iOS workflows for org-mode
Although MobileOrg is a very interesting project, I don’t find it very attractive compared to many other iOS productivity applications. It is indeed handy when I need to search something that I know I stored in org, but there are much better option to quickly capture ideas and tasks. This said, it is not difficult to hack into the org-mobile architecture, sharing the sync stuff already in place for MobileOrg (I used Dropbox for that).
I have started hacking some simple workflow to help me quickly enter notes and tasks into org, and to add URLs that I want to check out later. I use the following tools:
- Pythonista: A great tool, incredibly well thought and implemented. Basically, it is a fully functional python IDE, very well integrated into iOS. Worth its price in gold!
- Drafts: A plain text and Markdown editor, very much oriented toward automation. Drafts makes it very easy to interact with files stored on Dropbox.
- Launch Center Pro: Not strictly necessary, but it makes it easier to start actions on the other apps.
I often read news (using Sunstroke, with a self-hosted instance of Fever) and emails on the iPhone, when I’m idle or waiting for something. Often I found interesting things that I’d like to explore further, or actionable emails. What I used to do for links was to copy the URL, go to MobileOrg, capture a note with some text and the link itself. I had no good way to deal with email messages, I just used to mark them unread, to be processed when back on a computer.
The solution (workflows)
For interesting URLs I have prepared a simple python script which visits the page, extracts the title, and format a note in the same format used by MobileOrg (including a unique ID and a timestamp). After completing this, the script starts a custom action on Drafts, which appends the output to the MobileOrg.org file in my Dropbox. The python script is the following:
I also have two custom actions on Drafts:
- An action which runs the python scripts using the Pythonista URL scheme;
- An action which appends the output of the previous action to the MobileOrg.org file in my Dropbox.
You should be able to import these actions by clicking on the links from an iOS device with Drafts installed. Note that the Pythonista action expects the script to be in a folder called “org”.
Finally, if you want to start the workflow from Launch Center Pro, you can use a custom URL action with the following URL:
This assumes that your action in Draft is called “URL to Org Inbox”.
It is easy to add notes to MobileOrg from the app itself, but it is so much more enjoyable to type on Drafts… I have slightly changed my python script, so it creates a note using the title and body of the text I have typed in Drafts itself. Here is the script:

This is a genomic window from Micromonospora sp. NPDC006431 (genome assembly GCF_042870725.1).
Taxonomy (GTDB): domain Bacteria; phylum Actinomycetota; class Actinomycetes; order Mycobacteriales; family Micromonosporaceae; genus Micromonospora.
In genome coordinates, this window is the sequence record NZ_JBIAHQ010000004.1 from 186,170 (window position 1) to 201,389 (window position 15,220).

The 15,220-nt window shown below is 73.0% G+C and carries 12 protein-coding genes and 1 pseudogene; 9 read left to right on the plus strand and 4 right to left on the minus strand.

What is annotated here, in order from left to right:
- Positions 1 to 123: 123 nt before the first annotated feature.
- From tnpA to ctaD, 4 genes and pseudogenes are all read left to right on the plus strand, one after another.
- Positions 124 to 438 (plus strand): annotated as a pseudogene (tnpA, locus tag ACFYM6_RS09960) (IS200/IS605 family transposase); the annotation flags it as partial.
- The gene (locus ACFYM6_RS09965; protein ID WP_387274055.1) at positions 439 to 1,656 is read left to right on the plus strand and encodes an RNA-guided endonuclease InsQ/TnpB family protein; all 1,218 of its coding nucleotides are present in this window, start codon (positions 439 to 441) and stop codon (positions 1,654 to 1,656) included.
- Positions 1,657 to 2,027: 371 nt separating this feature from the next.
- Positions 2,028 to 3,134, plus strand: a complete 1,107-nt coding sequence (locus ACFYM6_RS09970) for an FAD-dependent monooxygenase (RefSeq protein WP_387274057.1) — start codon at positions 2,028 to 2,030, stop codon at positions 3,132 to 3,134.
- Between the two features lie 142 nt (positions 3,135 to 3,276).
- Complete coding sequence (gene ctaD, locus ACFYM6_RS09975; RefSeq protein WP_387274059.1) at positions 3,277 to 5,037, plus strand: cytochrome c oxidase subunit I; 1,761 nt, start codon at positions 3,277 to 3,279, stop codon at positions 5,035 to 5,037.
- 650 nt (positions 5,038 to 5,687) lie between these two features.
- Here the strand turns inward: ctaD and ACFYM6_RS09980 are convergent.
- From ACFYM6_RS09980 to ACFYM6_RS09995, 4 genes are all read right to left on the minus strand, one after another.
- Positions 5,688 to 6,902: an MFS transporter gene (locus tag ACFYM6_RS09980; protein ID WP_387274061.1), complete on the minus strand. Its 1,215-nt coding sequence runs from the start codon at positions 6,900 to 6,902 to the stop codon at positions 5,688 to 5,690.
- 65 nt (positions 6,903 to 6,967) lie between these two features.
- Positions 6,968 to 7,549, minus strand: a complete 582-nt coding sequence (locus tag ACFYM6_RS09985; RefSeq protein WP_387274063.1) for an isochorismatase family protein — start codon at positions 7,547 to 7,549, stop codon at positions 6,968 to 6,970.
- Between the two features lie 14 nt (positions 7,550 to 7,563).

Here is the Draft action that I use (again, for this to work the Pythonista script must be in a folder called “org”).
I have always found quite annoying not having the “
message://” URLs on iOS. They are now available on iOS 7, still there is no easy way of creating them from Mail.app. I ended up trying several third-party email apps, and I finally I really like Dispatch; in Dispatch it is easy and fun to process several emails quickly, and the app can generate custom URLs which link back to email messages. The developers published a tool to make the custom URLs accessible on a Mac as well. Dispatch can send a message’s URL to several productivity apps, or just copy it to the clipboard.
If you want Emacs to manage correctly Dispatch URLs, you need to add the custom link type. Adding the following lines to one of your startup files will do:
You may notice that I have not used Dispatch’s custom URL, but I am using the standard “
message:“. This works (the message ID is unique), and it does not require you to install the helper required to open Dispatch’s URLs.
This is still work in progress, as I need to modify slightly the python script (so it does not try to visit the URL to get the title).
Although the python scripts are original, many of the ideas here come from the work of Federico Viticci of MacStories. Have a look on his blog if you want a good idea of everything you can automate on iOS.
I hacked these scripts and actions while on the subway, I know they are neither well designed nor well implemented! When I have more time I plan to clean everything up, create a proper bookmarklet to process a link directly from Safari or Chrome, and complete the workflow for emails. Now that I have tried it first hand, and seen how easy it is to automate stuff on iOS, I guess I will have many other ideas and use cases.
Let me know if there is interest for this and I will keep sharing.